As far as the negative goes the only thing I can think to nitpick over (if I had too) was that the romance was a little bit too quick for me, but even having said that I don't think it was out of place for the time period and style that the author is writing in. Overall the book was a great one and I would happily recommend it to any mystery reader or any reader looking for a change of pace from their normal genre!

Rating: 4.5

I received a copy of this book from the publisher as a part of a contest and was under no obligation to review it. The above review is an honest opinion of the product.

Monday, September 9, 2013

Book Review: Forever Friday

Today I'm excited to be reviewing my first book for Waterbrook-Multnomah Publishers and the "Blogging for Books" program! When I went to pick my first book from this publisher I was a bit out to sea with the wide selection that I had to choose from- but then one caught my eye...

The plot of "Forever Friday" (by Timothy Lewis) is a simple one. Through this book we see the gradual unfolding of one couple's love story. Beginning in the 30's and spanning the decades, Gabe and Huck Alexander's love
story is one that begins with an instant spark and burns steadily throughout their 60 year marriage. As the years and decades pass Gabe's theory on "The Long Division" that separates couples and destroys marriages is fought off one week, and one love note poem postcard at a time.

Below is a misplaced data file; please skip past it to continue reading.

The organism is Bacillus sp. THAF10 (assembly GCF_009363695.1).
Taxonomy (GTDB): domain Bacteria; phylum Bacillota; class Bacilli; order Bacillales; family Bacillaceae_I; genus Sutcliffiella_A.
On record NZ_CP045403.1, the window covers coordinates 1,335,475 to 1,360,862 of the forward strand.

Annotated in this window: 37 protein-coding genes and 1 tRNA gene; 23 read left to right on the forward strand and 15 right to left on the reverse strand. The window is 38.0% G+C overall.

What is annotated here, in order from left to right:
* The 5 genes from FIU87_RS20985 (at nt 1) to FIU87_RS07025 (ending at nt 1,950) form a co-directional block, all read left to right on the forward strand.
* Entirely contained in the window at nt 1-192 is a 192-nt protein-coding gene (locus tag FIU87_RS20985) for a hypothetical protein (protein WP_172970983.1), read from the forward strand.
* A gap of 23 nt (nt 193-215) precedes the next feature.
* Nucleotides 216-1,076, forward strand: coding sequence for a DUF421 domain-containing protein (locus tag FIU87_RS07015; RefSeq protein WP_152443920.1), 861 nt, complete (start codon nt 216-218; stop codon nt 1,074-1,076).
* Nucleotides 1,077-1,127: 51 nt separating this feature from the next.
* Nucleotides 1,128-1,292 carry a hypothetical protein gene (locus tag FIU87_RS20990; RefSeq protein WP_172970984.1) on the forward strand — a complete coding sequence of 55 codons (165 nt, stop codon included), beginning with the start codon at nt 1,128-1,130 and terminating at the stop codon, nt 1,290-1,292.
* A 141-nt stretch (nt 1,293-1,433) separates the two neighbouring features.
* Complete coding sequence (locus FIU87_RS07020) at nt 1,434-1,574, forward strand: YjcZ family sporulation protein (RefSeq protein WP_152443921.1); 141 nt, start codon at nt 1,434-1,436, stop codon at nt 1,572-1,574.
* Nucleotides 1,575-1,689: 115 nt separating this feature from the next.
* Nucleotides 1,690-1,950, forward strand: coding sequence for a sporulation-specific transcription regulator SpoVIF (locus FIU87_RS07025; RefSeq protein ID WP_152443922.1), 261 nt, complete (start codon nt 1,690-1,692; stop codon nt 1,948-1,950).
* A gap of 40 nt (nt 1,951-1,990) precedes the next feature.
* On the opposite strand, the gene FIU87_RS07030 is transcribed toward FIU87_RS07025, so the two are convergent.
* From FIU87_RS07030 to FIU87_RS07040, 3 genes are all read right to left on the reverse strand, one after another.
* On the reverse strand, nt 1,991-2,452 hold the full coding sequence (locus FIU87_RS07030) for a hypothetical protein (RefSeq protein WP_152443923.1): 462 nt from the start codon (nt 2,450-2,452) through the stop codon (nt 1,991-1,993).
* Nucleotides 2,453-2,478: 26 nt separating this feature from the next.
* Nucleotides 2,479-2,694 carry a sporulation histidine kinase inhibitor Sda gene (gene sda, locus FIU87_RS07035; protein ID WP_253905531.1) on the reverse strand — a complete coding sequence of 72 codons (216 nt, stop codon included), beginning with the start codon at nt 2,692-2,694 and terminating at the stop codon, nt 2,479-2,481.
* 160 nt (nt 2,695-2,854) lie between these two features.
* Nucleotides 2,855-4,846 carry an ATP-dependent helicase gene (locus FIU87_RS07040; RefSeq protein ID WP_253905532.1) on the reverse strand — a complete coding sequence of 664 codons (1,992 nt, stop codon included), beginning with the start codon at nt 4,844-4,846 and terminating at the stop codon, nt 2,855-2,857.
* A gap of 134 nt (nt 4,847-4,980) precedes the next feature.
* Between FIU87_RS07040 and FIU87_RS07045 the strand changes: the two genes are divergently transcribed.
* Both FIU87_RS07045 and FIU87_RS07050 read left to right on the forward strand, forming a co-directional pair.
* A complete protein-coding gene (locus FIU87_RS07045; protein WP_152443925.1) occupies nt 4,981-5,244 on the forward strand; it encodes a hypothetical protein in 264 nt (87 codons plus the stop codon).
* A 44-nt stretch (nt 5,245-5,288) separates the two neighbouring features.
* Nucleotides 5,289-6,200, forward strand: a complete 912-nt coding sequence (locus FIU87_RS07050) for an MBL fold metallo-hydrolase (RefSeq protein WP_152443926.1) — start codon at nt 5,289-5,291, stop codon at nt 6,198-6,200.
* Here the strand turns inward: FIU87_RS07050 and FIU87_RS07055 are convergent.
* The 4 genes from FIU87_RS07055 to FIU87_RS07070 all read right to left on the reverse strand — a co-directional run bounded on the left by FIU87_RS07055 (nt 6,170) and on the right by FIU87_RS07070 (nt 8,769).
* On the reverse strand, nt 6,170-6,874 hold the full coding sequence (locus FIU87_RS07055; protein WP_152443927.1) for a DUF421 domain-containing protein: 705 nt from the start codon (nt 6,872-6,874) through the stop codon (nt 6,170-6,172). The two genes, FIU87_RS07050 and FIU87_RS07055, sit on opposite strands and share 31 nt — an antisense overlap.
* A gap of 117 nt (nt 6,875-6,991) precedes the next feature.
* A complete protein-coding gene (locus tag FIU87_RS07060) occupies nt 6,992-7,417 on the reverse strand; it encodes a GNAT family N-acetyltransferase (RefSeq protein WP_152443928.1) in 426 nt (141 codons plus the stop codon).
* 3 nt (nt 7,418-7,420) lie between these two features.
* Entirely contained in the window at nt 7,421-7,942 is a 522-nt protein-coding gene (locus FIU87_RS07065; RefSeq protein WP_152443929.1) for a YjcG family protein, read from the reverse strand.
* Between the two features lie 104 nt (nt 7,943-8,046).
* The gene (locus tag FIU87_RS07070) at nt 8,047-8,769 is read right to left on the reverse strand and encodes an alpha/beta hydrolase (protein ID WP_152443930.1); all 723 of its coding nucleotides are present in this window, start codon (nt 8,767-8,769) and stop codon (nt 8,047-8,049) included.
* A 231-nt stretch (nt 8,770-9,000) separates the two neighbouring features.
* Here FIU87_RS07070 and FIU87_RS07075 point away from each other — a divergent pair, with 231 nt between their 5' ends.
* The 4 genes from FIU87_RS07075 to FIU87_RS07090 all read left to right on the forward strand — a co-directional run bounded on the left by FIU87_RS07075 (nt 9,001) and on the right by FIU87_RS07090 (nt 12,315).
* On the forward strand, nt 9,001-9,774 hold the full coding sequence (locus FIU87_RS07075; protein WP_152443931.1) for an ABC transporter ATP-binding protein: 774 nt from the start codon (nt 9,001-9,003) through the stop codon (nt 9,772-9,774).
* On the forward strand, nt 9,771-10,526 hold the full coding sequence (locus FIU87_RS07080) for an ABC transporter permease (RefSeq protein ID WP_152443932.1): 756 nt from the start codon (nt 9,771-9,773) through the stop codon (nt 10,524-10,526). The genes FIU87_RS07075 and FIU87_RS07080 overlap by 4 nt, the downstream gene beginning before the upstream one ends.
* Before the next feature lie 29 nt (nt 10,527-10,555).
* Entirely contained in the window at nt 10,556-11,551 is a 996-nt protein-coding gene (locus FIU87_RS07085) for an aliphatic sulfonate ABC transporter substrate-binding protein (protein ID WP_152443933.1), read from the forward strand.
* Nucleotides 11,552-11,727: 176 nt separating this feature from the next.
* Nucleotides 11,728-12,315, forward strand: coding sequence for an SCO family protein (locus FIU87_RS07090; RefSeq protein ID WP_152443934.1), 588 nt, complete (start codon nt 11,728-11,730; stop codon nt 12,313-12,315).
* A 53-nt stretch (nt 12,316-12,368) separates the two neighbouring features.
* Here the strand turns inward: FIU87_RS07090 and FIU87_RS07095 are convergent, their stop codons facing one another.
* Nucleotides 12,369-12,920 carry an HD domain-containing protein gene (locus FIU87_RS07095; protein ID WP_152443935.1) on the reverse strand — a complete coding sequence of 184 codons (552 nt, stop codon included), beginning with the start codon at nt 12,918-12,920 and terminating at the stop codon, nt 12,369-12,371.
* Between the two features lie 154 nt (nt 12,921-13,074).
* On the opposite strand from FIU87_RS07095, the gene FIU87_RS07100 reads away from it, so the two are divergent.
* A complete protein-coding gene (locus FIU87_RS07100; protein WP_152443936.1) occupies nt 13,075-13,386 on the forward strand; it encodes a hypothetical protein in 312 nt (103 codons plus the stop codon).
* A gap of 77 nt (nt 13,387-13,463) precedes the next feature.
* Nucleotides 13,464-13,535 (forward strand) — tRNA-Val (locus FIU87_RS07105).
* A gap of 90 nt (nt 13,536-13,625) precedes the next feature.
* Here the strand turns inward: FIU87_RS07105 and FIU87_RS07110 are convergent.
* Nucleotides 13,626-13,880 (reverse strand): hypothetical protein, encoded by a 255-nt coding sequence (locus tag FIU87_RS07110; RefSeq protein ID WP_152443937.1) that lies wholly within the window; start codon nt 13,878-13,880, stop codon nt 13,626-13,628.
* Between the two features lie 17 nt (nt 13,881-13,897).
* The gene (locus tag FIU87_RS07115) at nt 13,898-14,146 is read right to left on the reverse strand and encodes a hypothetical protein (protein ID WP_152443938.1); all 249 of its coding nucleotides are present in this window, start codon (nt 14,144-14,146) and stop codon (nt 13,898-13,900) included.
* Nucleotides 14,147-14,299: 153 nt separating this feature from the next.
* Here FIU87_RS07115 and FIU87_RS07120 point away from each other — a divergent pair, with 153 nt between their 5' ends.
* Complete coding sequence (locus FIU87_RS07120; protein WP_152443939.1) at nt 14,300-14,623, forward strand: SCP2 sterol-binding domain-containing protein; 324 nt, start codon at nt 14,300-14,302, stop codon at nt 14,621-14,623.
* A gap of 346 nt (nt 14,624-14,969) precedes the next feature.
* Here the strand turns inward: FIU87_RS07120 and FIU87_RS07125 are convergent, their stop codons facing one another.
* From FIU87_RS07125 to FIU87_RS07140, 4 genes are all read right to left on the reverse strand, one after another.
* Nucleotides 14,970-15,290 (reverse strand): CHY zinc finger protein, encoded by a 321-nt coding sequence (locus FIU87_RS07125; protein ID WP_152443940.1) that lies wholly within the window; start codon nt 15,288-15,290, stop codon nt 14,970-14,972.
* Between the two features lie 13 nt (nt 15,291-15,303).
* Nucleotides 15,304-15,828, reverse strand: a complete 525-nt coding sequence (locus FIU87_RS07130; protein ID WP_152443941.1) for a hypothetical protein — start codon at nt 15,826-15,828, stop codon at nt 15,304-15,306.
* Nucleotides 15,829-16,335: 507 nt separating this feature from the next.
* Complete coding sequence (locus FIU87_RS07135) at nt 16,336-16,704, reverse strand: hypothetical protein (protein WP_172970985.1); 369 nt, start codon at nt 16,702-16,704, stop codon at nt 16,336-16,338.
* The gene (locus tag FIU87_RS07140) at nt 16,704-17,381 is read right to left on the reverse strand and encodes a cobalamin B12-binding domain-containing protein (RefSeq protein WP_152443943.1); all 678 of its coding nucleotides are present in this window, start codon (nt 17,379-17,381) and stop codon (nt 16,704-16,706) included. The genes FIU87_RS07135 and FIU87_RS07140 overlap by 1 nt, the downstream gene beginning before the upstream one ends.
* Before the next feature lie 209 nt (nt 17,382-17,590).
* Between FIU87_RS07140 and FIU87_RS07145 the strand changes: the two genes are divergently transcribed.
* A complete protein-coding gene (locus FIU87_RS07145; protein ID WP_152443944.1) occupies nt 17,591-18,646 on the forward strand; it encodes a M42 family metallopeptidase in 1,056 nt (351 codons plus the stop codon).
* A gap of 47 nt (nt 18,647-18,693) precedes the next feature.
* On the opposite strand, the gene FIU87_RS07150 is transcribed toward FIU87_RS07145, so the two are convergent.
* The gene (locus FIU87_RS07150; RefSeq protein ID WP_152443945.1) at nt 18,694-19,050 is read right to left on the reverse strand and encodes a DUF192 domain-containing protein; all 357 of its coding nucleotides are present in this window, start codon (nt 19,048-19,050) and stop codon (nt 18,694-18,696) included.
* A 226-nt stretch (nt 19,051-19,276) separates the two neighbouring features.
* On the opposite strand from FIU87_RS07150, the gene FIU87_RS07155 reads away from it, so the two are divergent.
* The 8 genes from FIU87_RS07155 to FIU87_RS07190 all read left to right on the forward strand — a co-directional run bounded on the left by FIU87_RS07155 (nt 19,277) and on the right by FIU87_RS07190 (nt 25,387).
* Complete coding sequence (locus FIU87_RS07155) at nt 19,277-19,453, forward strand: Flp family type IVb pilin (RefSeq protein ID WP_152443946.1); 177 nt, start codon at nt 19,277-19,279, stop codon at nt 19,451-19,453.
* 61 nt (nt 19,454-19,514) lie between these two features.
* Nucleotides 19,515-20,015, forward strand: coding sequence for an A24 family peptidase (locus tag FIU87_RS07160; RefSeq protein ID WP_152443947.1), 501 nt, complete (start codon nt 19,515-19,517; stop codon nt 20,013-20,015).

This secret core of their love story is just what the crushed divorcee Adam Colby is looking for to unravel the failures of his own marriage and so after uncovering the postcard albums in an estate sale he is organizing he sets out to track down the closest person the Alexander's had to family and get his questions answered. Little does he expect the path his questions take him down!

I really enjoyed "Forever Friday", this book works on many different levels and hits just the right notes as the plot and characters are developed. I was impressed with the authors originality and ability to avoid recycling clichéd plot devices!  Much of the story focuses on the Alexander's side of the narration while occasionally dipping back to the present to Adam's side where a new round of questions set up a new slate of answers. This spiral storytelling style is appropriate to the tale being told and handled well. The switches back and forth are never jarring or out of place but feel very natural and I enjoyed traveling between the two and uncovering all that Adam discovered. I really love the cover design on the book, its soft sea tones and vintage feel capture the book well. As a reader I also appreciated the quality paper that the book is printed on. It's not a cheap paperback stock but something with better weight and feel and, in my opinion, that always makes for a better reading experience.